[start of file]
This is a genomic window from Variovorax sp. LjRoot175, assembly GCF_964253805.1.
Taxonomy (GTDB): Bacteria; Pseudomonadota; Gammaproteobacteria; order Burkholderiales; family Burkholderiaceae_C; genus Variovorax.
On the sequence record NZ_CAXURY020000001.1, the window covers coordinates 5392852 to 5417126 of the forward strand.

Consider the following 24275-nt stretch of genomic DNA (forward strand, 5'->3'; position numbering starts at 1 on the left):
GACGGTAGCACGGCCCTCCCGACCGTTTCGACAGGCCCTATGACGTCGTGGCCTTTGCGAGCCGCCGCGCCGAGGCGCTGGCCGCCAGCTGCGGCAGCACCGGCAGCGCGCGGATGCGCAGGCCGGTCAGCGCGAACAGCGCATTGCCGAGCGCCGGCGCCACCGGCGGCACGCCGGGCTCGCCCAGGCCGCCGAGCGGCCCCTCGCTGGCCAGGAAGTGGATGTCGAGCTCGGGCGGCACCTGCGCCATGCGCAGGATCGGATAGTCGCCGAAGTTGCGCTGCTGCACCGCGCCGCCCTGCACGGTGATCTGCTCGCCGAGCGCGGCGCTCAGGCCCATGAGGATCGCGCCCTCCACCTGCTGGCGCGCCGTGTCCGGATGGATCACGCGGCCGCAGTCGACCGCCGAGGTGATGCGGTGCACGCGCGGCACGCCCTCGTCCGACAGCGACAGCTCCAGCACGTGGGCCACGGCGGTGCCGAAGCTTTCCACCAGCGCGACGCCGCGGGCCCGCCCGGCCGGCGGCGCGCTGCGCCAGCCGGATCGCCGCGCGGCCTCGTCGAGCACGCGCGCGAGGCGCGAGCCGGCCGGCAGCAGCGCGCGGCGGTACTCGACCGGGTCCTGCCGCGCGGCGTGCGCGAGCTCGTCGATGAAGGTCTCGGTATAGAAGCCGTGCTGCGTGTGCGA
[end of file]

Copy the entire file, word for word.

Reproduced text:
This is a genomic window from Variovorax sp. LjRoot175, assembly GCF_964253805.1.
Taxonomy (GTDB): Bacteria; Pseudomonadota; Gammaproteobacteria; order Burkholderiales; family Burkholderiaceae_C; genus Variovorax.
On the sequence record NZ_CAXURY020000001.1, the window covers coordinates 5392852 to 5417126 of the forward strand.

Consider the following 24275-nt stretch of genomic DNA (forward strand, 5'->3'; position numbering starts at 1 on the left):
GACGGTAGCACGGCCCTCCCGACCGTTTCGACAGGCCCTATGACGTCGTGGCCTTTGCGAGCCGCCGCGCCGAGGCGCTGGCCGCCAGCTGCGGCAGCACCGGCAGCGCGCGGATGCGCAGGCCGGTCAGCGCGAACAGCGCATTGCCGAGCGCCGGCGCCACCGGCGGCACGCCGGGCTCGCCCAGGCCGCCGAGCGGCCCCTCGCTGGCCAGGAAGTGGATGTCGAGCTCGGGCGGCACCTGCGCCATGCGCAGGATCGGATAGTCGCCGAAGTTGCGCTGCTGCACCGCGCCGCCCTGCACGGTGATCTGCTCGCCGAGCGCGGCGCTCAGGCCCATGAGGATCGCGCCCTCCACCTGCTGGCGCGCCGTGTCCGGATGGATCACGCGGCCGCAGTCGACCGCCGAGGTGATGCGGTGCACGCGCGGCACGCCCTCGTCCGACAGCGACAGCTCCAGCACGTGGGCCACGGCGGTGCCGAAGCTTTCCACCAGCGCGACGCCGCGGGCCCGCCCGGCCGGCGGCGCGCTGCGCCAGCCGGATCGCCGCGCGGCCTCGTCGAGCACGCGCGCGAGGCGCGAGCCGGCCGGCAGCAGCGCGCGGCGGTACTCGACCGGGTCCTGCCGCGCGGCGTGCGCGAGCTCGTCGATGAAGGTCTCGGTATAGAAGCCGTGCTGCGTGTGCGA